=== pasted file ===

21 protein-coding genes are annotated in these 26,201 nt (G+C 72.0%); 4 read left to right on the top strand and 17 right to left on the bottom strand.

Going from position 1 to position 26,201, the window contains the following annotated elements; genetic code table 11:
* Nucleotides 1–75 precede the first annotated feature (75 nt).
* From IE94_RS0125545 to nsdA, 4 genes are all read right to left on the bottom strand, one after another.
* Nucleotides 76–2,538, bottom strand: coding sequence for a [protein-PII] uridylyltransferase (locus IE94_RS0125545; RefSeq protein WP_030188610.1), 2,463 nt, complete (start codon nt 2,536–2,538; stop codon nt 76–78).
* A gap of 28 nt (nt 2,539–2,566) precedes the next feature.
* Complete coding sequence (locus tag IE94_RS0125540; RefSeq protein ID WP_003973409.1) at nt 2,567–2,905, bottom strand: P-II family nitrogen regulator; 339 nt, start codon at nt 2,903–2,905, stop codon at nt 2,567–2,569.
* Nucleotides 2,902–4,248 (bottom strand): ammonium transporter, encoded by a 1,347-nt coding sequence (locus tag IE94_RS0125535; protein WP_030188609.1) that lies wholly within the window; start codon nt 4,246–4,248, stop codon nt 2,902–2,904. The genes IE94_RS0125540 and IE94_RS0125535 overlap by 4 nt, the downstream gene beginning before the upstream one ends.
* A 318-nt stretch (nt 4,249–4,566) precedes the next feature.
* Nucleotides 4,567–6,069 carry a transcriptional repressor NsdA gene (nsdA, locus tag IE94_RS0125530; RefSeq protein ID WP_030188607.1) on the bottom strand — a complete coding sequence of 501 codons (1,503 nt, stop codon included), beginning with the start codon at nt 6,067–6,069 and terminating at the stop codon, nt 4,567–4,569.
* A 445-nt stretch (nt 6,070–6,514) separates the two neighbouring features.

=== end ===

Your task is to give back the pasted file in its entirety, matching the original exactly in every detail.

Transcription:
21 protein-coding genes are annotated in these 26,201 nt (G+C 72.0%); 4 read left to right on the top strand and 17 right to left on the bottom strand.

Going from position 1 to position 26,201, the window contains the following annotated elements; genetic code table 11:
* Nucleotides 1–75 precede the first annotated feature (75 nt).
* From IE94_RS0125545 to nsdA, 4 genes are all read right to left on the bottom strand, one after another.
* Nucleotides 76–2,538, bottom strand: coding sequence for a [protein-PII] uridylyltransferase (locus IE94_RS0125545; RefSeq protein WP_030188610.1), 2,463 nt, complete (start codon nt 2,536–2,538; stop codon nt 76–78).
* A gap of 28 nt (nt 2,539–2,566) precedes the next feature.
* Complete coding sequence (locus tag IE94_RS0125540; RefSeq protein ID WP_003973409.1) at nt 2,567–2,905, bottom strand: P-II family nitrogen regulator; 339 nt, start codon at nt 2,903–2,905, stop codon at nt 2,567–2,569.
* Nucleotides 2,902–4,248 (bottom strand): ammonium transporter, encoded by a 1,347-nt coding sequence (locus tag IE94_RS0125535; protein WP_030188609.1) that lies wholly within the window; start codon nt 4,246–4,248, stop codon nt 2,902–2,904. The genes IE94_RS0125540 and IE94_RS0125535 overlap by 4 nt, the downstream gene beginning before the upstream one ends.
* A 318-nt stretch (nt 4,249–4,566) precedes the next feature.
* Nucleotides 4,567–6,069 carry a transcriptional repressor NsdA gene (nsdA, locus tag IE94_RS0125530; RefSeq protein ID WP_030188607.1) on the bottom strand — a complete coding sequence of 501 codons (1,503 nt, stop codon included), beginning with the start codon at nt 6,067–6,069 and terminating at the stop codon, nt 4,567–4,569.
* A 445-nt stretch (nt 6,070–6,514) separates the two neighbouring features.